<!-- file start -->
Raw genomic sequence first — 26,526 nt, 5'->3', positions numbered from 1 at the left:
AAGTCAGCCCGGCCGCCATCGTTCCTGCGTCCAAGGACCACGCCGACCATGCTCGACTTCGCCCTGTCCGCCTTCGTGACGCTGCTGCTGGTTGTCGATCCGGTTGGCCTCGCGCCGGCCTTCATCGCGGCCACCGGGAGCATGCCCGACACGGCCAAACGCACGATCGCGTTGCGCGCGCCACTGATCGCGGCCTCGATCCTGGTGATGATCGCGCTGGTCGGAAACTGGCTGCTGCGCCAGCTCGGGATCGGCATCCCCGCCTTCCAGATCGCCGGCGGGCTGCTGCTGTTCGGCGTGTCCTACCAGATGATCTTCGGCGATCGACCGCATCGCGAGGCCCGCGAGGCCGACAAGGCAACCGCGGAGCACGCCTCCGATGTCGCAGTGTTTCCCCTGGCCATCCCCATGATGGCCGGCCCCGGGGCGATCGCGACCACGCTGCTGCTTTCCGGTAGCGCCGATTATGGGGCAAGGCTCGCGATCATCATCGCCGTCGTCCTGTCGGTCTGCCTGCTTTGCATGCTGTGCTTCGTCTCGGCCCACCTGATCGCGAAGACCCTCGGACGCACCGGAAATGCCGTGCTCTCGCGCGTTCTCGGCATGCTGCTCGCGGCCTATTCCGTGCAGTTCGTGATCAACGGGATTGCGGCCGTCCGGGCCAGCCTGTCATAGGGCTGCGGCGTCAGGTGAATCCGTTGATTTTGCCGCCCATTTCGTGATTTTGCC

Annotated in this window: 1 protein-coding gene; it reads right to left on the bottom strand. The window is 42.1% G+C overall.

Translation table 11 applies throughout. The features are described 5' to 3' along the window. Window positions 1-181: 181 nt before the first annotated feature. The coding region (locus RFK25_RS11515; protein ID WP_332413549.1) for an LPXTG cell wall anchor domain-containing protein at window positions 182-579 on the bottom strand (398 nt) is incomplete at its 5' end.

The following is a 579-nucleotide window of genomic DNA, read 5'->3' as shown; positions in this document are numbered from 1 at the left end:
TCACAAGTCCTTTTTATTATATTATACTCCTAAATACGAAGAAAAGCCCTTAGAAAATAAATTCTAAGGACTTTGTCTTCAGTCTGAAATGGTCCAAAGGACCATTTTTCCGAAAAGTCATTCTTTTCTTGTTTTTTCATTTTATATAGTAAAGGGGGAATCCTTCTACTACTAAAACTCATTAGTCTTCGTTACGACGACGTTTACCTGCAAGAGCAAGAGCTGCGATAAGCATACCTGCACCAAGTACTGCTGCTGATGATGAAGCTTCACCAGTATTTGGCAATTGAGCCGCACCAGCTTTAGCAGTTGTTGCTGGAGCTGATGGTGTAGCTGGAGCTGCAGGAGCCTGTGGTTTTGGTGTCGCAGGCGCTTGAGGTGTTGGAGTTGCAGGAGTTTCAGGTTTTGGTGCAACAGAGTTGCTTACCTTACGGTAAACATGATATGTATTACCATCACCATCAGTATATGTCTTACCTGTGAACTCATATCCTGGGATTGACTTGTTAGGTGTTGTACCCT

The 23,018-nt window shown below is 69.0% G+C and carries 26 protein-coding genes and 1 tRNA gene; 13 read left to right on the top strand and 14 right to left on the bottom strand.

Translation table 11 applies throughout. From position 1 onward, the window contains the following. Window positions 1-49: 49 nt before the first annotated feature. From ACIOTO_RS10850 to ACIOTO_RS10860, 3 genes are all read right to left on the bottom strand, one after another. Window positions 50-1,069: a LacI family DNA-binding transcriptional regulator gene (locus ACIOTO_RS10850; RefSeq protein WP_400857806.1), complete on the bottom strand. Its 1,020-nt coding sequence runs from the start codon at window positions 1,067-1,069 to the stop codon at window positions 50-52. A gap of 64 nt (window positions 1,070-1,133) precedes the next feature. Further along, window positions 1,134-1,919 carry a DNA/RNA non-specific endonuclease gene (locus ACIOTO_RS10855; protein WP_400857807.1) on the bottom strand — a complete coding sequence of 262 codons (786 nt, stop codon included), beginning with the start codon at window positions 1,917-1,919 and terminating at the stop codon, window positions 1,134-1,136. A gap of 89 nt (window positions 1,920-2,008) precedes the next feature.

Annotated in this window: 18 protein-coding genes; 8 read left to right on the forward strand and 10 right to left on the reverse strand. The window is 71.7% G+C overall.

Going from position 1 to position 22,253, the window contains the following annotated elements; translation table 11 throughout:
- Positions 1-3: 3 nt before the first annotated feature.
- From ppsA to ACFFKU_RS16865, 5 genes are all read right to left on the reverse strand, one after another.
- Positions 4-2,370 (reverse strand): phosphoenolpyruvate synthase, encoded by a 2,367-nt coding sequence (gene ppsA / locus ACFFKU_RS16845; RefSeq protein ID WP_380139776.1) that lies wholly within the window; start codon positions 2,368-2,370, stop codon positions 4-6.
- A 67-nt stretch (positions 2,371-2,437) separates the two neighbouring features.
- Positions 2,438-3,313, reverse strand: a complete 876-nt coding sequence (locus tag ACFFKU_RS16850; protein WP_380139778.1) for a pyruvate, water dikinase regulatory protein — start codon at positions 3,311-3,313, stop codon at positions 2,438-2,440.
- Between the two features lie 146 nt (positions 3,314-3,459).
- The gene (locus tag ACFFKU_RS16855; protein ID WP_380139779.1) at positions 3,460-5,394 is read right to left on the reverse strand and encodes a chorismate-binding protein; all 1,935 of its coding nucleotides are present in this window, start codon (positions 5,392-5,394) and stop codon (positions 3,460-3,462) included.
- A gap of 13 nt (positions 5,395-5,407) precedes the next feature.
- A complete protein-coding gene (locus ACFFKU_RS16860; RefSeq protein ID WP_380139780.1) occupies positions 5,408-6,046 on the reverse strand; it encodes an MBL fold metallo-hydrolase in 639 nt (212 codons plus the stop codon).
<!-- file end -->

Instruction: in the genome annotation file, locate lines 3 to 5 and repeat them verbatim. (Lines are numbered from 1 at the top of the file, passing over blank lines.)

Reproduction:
Annotated in this window: 1 protein-coding gene; it reads right to left on the bottom strand. The window is 42.1% G+C overall.

Translation table 11 applies throughout. The features are described 5' to 3' along the window. Window positions 1-181: 181 nt before the first annotated feature. The coding region (locus RFK25_RS11515; protein ID WP_332413549.1) for an LPXTG cell wall anchor domain-containing protein at window positions 182-579 on the bottom strand (398 nt) is incomplete at its 5' end.

The following is a 579-nucleotide window of genomic DNA, read 5'->3' as shown; positions in this document are numbered from 1 at the left end: